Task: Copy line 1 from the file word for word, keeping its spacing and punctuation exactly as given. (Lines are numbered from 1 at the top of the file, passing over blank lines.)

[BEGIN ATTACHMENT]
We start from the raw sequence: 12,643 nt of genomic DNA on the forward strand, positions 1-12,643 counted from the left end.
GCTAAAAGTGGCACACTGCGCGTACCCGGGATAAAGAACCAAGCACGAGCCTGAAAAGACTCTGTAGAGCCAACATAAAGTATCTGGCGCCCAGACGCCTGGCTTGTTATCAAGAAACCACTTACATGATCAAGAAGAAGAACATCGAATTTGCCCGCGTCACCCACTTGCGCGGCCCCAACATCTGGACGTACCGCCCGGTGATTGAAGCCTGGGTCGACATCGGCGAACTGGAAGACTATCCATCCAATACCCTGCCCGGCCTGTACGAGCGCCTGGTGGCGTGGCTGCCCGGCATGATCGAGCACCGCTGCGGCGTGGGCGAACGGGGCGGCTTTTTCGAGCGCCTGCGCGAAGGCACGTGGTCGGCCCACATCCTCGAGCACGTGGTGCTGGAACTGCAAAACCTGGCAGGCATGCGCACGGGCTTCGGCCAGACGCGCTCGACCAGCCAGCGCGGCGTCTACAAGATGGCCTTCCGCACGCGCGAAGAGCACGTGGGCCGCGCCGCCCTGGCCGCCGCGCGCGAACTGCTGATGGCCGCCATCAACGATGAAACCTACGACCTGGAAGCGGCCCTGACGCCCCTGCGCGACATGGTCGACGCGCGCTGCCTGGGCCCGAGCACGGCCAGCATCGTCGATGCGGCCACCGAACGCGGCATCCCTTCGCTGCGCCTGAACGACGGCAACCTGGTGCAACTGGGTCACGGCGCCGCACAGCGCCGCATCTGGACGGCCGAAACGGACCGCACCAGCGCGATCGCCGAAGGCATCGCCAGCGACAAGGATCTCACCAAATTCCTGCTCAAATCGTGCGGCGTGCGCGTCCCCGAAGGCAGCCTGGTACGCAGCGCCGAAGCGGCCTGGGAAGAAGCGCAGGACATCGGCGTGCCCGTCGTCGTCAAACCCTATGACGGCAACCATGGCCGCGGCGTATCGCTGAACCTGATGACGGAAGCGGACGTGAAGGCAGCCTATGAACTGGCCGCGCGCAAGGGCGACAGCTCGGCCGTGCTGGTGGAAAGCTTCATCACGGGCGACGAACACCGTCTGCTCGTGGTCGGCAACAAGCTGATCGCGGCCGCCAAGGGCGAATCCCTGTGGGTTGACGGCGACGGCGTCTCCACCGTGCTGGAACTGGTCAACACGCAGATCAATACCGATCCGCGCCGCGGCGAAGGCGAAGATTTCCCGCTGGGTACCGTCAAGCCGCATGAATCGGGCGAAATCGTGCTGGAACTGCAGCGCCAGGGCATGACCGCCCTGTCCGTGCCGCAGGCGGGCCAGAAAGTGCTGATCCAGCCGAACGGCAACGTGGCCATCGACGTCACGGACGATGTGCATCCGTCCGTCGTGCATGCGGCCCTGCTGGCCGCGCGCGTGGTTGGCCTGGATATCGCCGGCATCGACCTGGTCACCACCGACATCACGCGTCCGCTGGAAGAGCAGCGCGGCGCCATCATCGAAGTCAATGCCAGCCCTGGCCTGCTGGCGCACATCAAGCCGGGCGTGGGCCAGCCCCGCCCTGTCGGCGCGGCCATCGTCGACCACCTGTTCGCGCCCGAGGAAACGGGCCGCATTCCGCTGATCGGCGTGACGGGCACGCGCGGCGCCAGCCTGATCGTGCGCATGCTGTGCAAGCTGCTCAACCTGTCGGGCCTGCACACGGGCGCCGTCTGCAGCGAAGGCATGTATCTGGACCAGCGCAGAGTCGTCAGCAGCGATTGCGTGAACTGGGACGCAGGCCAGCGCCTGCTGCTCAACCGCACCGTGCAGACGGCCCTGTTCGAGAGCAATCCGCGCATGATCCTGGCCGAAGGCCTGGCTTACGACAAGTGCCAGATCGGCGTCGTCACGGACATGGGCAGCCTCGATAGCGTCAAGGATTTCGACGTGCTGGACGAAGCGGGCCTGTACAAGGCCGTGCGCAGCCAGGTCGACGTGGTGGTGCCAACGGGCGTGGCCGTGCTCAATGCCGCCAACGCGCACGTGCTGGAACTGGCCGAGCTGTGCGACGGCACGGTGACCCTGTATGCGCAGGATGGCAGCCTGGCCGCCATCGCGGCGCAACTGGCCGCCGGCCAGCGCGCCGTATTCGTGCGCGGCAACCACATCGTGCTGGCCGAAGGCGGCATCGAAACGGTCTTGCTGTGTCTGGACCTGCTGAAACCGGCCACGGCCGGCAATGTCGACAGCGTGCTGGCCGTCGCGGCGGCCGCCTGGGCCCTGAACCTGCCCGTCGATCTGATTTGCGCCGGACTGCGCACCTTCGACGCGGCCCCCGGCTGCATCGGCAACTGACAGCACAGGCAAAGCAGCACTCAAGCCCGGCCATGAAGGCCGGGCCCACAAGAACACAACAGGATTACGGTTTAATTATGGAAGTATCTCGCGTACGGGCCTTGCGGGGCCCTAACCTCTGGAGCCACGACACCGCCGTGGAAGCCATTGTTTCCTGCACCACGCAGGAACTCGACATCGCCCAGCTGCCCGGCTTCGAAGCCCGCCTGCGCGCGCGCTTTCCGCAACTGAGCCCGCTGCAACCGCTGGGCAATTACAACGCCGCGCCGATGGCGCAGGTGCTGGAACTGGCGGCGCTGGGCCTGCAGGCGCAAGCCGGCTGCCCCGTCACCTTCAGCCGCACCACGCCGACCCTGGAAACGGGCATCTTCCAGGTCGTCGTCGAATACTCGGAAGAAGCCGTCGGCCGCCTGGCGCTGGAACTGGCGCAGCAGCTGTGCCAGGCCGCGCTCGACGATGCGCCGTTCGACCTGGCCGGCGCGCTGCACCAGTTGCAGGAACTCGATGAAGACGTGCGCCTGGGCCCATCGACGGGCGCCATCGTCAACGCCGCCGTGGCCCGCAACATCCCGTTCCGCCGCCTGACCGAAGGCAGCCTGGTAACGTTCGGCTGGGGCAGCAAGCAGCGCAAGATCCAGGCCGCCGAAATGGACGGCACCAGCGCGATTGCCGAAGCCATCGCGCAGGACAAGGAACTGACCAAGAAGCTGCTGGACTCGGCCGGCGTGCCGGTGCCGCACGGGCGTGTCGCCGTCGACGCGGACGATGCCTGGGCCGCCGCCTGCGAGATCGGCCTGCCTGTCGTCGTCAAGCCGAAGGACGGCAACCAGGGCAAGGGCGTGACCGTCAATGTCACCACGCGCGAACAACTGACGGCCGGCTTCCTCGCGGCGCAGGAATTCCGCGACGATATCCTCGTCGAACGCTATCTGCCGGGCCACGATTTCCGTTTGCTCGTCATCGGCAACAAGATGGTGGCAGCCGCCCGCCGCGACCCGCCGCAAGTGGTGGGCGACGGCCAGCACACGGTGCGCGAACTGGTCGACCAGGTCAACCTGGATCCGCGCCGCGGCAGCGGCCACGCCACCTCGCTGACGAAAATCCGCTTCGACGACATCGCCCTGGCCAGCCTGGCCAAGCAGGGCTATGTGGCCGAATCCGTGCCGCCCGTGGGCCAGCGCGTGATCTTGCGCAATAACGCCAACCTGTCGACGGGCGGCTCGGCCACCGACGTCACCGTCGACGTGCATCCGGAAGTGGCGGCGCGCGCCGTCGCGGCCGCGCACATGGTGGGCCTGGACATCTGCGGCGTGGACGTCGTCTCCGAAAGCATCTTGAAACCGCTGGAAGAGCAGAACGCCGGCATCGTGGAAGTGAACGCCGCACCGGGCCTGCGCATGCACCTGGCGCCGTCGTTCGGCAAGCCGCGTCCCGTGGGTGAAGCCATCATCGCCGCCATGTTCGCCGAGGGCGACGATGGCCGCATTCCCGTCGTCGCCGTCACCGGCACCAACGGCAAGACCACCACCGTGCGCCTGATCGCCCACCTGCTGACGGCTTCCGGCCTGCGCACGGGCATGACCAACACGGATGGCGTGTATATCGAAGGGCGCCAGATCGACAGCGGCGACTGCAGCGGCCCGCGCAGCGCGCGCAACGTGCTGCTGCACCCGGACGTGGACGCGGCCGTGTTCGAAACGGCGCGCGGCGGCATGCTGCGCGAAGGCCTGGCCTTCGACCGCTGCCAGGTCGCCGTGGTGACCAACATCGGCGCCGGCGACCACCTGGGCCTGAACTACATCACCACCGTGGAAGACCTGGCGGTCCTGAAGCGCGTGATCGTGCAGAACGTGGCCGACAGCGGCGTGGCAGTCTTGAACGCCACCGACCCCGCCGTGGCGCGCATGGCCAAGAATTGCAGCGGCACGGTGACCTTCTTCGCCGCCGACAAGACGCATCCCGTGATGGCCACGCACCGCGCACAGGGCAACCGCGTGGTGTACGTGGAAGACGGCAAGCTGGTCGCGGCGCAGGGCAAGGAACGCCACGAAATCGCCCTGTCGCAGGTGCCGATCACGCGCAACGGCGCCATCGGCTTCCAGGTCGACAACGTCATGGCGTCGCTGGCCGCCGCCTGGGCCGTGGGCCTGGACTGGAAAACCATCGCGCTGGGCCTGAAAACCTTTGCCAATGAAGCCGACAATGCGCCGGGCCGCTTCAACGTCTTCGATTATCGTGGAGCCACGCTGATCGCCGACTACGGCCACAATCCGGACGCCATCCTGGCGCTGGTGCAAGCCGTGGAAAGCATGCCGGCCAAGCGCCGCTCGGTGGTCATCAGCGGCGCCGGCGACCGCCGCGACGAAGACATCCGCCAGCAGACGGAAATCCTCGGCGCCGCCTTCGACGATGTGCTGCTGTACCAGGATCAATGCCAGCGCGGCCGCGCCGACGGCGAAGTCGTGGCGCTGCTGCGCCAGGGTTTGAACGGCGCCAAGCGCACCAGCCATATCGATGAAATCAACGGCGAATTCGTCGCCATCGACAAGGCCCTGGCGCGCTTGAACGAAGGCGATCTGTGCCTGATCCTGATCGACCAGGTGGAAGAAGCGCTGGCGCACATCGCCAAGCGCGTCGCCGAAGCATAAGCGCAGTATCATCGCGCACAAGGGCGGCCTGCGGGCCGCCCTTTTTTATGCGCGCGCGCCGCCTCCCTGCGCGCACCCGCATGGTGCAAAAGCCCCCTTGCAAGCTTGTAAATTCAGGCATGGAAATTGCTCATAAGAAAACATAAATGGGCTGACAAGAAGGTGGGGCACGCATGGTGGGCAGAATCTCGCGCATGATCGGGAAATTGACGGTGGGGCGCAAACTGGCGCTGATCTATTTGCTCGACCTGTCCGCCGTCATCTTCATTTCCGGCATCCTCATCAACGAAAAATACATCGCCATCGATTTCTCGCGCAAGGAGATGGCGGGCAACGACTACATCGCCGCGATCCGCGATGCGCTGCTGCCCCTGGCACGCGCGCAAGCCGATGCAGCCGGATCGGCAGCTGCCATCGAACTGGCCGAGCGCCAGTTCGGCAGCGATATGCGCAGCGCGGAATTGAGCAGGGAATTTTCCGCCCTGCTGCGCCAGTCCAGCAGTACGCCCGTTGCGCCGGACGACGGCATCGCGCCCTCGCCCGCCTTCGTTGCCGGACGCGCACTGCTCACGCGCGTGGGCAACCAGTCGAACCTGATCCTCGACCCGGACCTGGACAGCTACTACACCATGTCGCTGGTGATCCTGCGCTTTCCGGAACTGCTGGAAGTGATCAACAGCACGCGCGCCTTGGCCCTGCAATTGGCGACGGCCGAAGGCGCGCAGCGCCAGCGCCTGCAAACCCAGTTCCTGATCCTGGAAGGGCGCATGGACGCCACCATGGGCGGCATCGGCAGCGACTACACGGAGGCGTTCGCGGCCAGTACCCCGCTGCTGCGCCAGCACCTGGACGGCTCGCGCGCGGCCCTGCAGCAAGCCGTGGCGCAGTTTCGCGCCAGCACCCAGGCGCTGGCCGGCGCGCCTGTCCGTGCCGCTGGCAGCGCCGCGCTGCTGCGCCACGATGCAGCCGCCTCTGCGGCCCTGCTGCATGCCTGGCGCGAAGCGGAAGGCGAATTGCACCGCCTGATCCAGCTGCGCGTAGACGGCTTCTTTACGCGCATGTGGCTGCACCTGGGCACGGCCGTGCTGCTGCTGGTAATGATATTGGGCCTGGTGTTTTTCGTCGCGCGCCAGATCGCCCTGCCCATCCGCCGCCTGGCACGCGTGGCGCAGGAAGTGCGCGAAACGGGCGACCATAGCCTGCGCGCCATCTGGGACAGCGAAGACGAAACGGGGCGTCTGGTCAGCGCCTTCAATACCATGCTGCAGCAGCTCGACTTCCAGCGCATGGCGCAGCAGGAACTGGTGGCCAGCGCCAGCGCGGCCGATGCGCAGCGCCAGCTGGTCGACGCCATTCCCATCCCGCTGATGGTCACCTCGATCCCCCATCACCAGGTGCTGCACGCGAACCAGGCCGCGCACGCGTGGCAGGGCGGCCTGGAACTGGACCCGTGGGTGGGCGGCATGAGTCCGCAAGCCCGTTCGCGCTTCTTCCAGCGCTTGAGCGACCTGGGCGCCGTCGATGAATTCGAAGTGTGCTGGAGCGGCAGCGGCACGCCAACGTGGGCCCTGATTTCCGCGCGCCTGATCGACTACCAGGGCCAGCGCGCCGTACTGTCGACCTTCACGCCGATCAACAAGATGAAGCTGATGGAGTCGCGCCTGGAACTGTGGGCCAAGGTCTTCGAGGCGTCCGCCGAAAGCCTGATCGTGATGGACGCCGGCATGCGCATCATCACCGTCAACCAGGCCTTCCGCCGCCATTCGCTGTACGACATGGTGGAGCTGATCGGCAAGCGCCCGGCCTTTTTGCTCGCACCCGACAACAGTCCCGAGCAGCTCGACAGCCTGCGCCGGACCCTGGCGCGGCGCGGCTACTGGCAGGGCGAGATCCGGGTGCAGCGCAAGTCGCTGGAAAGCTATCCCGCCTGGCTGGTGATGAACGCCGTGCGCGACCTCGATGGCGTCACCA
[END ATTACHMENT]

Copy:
We start from the raw sequence: 12,643 nt of genomic DNA on the forward strand, positions 1-12,643 counted from the left end.